"This case is a reflection of the best and worst that CHS does for its seriously mentally ill population," he wrote. "Notwithstanding the deficiencies noted in the psychiatric units, [Trujillo's] unit made progress in its efforts to treat and monitor [his] condition."
But Vatz also noted that Dr. Bray -- a controversial figure who left CHS a few months ago -- had failed to meet with her own patient, Trujillo, for 48 days after a judge had ordered him into the county's restoration program.
During that stretch, "no supportive counseling had occurred, [Trujillo's] medications had been reviewed and renewed on two occasions without any personal observations as to his progress, or lack thereof, by CHS personnel."
It became clear after Dr. Bray and a psychologist finally did visit the inmate, Vatz wrote, "that any progress made in the period immediately following [Trujillo's] incarceration had been all but lost. . . . Unfortunately, rather than follow-up services, [Trujillo] received nothing from CHS."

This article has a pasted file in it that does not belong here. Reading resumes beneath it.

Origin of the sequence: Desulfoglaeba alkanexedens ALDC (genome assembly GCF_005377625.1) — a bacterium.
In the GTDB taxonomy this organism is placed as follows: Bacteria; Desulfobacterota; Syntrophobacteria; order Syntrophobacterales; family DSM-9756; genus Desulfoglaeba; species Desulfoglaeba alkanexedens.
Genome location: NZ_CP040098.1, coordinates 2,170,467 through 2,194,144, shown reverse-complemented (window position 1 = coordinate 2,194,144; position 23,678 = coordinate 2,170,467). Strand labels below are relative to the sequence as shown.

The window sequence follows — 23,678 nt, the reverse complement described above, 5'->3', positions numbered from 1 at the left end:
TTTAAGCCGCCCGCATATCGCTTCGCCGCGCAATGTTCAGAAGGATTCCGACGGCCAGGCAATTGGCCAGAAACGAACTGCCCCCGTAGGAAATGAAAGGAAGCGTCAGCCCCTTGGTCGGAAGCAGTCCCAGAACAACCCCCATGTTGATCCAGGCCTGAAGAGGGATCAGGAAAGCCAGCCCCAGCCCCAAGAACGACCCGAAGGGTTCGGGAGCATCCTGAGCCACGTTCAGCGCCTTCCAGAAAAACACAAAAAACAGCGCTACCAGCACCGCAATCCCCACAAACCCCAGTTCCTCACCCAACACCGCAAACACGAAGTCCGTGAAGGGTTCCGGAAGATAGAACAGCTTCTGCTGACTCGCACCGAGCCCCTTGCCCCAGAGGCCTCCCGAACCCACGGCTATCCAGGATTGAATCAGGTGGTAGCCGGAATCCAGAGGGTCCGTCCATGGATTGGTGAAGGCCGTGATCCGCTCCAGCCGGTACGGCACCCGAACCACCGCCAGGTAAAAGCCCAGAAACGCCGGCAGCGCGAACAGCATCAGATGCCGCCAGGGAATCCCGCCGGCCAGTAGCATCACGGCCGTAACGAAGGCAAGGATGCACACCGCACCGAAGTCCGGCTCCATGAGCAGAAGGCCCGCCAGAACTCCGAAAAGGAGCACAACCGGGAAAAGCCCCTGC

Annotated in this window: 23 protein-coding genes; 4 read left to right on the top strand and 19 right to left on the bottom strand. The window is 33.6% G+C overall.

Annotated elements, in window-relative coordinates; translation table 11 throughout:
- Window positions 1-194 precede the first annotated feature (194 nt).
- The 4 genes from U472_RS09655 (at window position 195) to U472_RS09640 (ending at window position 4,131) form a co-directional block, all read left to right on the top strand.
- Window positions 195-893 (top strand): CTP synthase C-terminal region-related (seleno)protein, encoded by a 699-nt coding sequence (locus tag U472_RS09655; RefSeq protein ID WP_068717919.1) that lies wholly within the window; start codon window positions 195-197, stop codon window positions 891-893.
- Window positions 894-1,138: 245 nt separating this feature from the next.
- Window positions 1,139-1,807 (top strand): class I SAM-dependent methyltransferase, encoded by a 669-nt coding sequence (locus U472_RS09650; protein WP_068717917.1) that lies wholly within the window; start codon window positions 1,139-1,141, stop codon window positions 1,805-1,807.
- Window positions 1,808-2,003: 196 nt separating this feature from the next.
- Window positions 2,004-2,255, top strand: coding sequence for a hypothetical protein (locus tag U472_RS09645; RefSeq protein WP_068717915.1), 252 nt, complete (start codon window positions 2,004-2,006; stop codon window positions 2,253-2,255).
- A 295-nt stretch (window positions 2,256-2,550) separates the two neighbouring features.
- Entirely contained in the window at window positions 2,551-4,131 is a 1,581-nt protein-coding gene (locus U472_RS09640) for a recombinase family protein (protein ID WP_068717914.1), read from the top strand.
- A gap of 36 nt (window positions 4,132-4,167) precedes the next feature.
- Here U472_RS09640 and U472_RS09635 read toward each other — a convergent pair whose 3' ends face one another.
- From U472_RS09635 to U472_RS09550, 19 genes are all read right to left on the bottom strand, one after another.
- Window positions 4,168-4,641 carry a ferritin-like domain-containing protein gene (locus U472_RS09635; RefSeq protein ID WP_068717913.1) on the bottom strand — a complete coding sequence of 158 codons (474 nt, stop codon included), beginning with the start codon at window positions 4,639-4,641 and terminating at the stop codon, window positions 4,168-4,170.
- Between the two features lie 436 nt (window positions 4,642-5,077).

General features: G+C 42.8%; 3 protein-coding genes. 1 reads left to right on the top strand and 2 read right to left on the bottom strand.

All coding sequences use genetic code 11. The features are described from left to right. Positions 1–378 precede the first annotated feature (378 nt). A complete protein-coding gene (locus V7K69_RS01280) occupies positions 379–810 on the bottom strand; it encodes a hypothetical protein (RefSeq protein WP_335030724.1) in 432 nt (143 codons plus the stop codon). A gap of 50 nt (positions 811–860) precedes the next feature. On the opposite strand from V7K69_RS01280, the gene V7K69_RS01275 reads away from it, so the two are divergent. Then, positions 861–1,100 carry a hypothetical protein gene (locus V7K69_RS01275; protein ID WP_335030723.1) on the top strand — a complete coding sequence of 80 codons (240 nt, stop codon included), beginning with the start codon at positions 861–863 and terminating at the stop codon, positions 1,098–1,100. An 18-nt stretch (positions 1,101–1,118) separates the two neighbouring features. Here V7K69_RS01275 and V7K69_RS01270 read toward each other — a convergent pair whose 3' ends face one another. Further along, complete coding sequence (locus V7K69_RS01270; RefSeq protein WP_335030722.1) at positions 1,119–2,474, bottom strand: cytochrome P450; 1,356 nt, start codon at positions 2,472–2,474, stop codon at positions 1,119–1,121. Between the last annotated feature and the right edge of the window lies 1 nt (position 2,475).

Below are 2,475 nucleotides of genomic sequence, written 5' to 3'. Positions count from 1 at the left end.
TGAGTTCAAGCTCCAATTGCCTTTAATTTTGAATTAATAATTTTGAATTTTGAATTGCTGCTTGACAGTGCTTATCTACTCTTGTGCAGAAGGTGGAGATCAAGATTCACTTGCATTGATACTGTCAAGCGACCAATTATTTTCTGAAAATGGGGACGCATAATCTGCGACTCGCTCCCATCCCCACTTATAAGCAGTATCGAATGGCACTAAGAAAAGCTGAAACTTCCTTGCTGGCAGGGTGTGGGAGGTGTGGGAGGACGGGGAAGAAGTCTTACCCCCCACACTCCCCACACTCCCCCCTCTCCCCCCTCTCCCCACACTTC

Vatz cited the testimony of Judy Pease, a CHS counselor in the maximum-security unit, who said she'd been working last summer "literally on her own."
No psychiatrist, psychiatric nurse or co-worker was available to assist her, Pease testified, and things got so bad, Pease testified, "that Dr. Bray was giving orders regarding renewing, changing or stopping medications without even seeing defendants. There was insufficient staff to see if inmates . . . were taking their medications or even coming out of their cells to get them."